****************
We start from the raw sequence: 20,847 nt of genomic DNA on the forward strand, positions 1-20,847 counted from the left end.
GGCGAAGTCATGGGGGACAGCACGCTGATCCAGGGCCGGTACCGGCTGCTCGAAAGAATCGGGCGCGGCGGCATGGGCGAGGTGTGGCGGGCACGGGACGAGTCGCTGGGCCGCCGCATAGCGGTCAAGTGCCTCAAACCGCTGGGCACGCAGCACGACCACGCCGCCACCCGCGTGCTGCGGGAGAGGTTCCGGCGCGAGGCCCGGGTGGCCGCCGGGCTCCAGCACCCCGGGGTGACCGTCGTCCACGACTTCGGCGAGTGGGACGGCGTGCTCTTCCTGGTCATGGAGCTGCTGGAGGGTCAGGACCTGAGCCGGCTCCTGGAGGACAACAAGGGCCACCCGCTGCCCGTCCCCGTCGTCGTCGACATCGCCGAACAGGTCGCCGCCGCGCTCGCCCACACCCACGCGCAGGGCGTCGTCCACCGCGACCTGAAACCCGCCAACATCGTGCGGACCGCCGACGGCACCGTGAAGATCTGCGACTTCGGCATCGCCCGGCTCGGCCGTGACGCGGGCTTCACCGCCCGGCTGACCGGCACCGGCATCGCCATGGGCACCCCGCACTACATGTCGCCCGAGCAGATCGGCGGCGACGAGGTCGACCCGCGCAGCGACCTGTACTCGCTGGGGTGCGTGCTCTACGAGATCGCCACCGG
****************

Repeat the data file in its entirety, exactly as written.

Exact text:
We start from the raw sequence: 20,847 nt of genomic DNA on the forward strand, positions 1-20,847 counted from the left end.
GGCGAAGTCATGGGGGACAGCACGCTGATCCAGGGCCGGTACCGGCTGCTCGAAAGAATCGGGCGCGGCGGCATGGGCGAGGTGTGGCGGGCACGGGACGAGTCGCTGGGCCGCCGCATAGCGGTCAAGTGCCTCAAACCGCTGGGCACGCAGCACGACCACGCCGCCACCCGCGTGCTGCGGGAGAGGTTCCGGCGCGAGGCCCGGGTGGCCGCCGGGCTCCAGCACCCCGGGGTGACCGTCGTCCACGACTTCGGCGAGTGGGACGGCGTGCTCTTCCTGGTCATGGAGCTGCTGGAGGGTCAGGACCTGAGCCGGCTCCTGGAGGACAACAAGGGCCACCCGCTGCCCGTCCCCGTCGTCGTCGACATCGCCGAACAGGTCGCCGCCGCGCTCGCCCACACCCACGCGCAGGGCGTCGTCCACCGCGACCTGAAACCCGCCAACATCGTGCGGACCGCCGACGGCACCGTGAAGATCTGCGACTTCGGCATCGCCCGGCTCGGCCGTGACGCGGGCTTCACCGCCCGGCTGACCGGCACCGGCATCGCCATGGGCACCCCGCACTACATGTCGCCCGAGCAGATCGGCGGCGACGAGGTCGACCCGCGCAGCGACCTGTACTCGCTGGGGTGCGTGCTCTACGAGATCGCCACCGG